[ExI] Religions are not the ultimate cause of war

Keith Henson hkeithhenson at gmail.com
Wed Oct 3 15:31:20 UTC 2012

On Wed, Oct 3, 2012 at 5:00 AM,  Charlie Stross
<charlie.stross at gmail.com> wrote:

> On 2 Oct 2012, at 23:00, Tom Nowell <nebathenemi at yahoo.co.uk> wrote:
>> And in response Anders speculated on how common this cognitive malfunction is. Well, it's time for confessions of a paid-up chucklehead here. As a genuine religious believer, I'm definitely experiencing something subjectively, whether it's the agency attributing parts of my brain misfiring or my consciousness responding to the Divine. Discussing spirituality with co-workers in the past, I've discovered a lot of people who are "not religious, but very spiritual" - while one British comedian liked to dismiss this as "this means I don't like going to church but I'm still scared of dieing", I prefer to think of this as "I'm getting similar experiences and emotions, I just can't a find a label to fit". I sometimes wonder how common experience or non-experience of (for lack of a better phrase) "spiritual feelings" are.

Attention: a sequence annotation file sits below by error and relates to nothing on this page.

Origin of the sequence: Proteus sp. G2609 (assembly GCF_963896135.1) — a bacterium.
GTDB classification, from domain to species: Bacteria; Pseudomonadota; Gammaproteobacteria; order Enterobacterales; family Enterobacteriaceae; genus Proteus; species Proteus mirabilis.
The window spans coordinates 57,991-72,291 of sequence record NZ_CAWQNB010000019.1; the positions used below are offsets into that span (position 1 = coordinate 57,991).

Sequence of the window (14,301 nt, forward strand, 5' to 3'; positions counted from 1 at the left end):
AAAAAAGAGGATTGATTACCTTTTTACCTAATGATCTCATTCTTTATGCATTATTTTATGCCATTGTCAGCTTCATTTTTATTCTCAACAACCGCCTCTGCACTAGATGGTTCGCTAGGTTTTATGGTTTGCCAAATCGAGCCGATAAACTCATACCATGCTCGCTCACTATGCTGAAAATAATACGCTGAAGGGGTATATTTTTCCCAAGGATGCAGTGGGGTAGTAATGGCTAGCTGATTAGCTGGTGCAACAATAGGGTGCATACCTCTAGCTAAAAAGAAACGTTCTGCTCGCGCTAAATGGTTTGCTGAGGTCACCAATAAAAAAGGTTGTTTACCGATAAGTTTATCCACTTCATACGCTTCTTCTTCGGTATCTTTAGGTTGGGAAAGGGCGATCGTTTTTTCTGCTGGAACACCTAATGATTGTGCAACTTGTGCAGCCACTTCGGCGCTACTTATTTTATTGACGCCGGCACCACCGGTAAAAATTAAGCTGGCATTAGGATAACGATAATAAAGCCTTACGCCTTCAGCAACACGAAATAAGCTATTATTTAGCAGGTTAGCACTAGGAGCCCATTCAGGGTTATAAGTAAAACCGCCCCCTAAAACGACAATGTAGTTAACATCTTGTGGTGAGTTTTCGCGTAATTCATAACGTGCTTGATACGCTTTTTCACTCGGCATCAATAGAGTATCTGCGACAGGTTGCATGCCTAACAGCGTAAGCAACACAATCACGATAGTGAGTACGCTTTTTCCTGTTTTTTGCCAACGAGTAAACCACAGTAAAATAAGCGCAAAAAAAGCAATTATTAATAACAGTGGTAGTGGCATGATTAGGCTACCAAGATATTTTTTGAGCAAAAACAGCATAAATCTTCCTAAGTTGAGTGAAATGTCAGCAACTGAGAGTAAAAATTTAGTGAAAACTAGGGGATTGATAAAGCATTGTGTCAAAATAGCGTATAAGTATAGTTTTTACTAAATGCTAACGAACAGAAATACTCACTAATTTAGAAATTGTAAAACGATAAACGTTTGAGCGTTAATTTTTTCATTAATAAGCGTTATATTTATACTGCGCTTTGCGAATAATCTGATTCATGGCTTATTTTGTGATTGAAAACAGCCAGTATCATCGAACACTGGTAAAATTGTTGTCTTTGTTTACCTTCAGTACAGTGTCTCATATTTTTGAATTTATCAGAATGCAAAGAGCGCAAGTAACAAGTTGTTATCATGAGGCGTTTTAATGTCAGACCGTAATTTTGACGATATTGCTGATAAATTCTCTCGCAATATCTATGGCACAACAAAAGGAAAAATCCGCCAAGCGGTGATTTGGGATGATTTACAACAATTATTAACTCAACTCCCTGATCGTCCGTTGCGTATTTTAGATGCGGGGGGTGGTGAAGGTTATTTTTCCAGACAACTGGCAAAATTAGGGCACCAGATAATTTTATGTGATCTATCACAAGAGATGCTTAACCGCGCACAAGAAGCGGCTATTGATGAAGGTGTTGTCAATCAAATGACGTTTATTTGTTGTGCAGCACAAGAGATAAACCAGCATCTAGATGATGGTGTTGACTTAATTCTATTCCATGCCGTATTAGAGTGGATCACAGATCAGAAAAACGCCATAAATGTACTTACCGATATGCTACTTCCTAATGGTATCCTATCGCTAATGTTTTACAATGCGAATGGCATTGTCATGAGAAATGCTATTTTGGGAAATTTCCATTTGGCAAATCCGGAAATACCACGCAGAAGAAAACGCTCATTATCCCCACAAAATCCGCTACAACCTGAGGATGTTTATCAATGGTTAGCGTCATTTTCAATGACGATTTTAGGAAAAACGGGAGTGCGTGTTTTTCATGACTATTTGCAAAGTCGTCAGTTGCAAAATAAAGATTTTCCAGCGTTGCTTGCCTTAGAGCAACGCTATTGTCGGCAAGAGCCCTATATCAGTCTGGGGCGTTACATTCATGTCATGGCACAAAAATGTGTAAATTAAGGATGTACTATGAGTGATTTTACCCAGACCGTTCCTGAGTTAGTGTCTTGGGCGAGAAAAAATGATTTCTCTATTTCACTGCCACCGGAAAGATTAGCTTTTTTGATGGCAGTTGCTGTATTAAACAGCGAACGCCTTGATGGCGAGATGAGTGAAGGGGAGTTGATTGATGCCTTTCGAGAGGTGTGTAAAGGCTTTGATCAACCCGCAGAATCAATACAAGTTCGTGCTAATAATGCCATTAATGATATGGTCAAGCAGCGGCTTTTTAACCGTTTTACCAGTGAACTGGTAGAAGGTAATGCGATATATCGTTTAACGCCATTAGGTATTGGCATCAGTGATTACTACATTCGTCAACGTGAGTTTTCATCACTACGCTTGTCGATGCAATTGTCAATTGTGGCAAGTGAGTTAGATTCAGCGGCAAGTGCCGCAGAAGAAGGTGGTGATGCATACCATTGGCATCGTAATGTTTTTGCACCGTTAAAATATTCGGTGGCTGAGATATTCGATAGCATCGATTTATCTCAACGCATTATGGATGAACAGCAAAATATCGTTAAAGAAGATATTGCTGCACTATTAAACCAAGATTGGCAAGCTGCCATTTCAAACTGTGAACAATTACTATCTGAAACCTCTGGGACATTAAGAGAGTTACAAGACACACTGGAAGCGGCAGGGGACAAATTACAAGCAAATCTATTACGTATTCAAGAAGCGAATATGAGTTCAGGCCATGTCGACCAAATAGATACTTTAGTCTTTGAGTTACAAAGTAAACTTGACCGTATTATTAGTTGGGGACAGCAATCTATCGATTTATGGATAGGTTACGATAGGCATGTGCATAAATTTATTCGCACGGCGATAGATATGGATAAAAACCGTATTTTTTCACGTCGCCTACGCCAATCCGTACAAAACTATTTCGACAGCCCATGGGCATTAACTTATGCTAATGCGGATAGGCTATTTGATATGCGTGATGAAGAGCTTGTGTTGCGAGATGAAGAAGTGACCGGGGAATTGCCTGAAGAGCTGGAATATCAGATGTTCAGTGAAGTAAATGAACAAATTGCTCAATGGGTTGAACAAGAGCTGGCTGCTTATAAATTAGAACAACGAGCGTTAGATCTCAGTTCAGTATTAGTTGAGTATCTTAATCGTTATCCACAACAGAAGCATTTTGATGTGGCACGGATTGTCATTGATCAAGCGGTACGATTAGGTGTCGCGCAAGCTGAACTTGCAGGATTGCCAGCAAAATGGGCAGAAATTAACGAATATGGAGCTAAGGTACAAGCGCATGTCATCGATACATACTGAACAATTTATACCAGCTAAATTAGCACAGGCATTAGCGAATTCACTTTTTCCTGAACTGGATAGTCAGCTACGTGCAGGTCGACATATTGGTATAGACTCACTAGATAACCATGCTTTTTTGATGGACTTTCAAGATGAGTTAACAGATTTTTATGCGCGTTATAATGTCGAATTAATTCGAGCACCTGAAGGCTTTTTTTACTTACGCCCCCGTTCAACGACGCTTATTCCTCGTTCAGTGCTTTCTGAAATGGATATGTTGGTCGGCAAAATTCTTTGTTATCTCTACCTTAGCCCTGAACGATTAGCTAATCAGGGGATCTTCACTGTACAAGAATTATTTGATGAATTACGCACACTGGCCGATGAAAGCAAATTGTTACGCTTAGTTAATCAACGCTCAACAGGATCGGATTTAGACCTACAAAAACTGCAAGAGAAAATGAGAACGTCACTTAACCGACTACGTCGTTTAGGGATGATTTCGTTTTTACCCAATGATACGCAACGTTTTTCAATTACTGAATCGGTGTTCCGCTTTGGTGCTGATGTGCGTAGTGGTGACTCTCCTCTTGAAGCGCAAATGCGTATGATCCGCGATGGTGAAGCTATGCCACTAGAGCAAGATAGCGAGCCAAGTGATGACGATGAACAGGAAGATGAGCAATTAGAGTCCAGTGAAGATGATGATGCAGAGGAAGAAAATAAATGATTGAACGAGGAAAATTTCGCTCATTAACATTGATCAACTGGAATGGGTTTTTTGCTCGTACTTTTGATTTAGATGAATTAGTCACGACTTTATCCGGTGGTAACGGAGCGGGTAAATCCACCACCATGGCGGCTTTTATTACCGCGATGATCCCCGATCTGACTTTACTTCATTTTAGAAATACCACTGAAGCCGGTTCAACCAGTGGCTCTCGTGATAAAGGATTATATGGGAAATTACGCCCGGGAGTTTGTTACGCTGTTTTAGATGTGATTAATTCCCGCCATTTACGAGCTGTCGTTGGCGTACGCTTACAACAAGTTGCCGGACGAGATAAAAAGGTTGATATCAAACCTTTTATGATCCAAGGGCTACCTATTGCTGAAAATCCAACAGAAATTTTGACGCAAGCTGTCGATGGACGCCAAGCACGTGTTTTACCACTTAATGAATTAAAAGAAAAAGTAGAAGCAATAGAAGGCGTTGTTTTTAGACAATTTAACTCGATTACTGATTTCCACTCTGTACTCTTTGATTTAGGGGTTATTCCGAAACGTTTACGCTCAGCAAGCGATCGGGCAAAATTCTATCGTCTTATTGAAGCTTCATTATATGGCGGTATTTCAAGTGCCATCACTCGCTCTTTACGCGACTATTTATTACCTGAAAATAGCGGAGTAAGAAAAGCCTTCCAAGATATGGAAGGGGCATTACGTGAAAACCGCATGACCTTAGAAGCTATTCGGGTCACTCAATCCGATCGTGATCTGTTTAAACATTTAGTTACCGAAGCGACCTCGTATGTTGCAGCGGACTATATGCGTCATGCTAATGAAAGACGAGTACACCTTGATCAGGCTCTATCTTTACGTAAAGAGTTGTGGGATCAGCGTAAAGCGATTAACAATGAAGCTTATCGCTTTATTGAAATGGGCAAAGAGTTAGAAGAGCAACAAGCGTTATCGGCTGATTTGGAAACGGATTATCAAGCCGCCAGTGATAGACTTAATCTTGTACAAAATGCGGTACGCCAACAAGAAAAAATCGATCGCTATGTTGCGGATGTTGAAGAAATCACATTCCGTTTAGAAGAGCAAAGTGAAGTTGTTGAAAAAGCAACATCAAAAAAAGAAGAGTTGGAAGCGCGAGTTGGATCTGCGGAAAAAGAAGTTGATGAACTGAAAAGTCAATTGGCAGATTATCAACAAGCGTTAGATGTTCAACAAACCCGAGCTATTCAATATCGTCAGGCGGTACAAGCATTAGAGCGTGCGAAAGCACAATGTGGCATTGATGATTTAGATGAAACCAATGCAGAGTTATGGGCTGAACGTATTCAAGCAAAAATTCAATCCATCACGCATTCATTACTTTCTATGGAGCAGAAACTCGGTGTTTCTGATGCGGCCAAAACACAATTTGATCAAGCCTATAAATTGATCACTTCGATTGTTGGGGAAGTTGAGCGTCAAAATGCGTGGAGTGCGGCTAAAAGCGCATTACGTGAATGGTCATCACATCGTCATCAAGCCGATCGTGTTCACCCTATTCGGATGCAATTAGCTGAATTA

> Quite common, I think. I've had mystical experiences; I just don't attribute them to anything other than my own neurochemistry giving me an endogenous trip.

Transcranial magnetic stimulation of temporal lobe is supposed to do
that.  Temporal lobe epilepsy is known to have that effect.

What is more interesting is that a few current day religions seem to
have partly originated in people whose medical history makes it likely
they had temporal lobe epilepsy.



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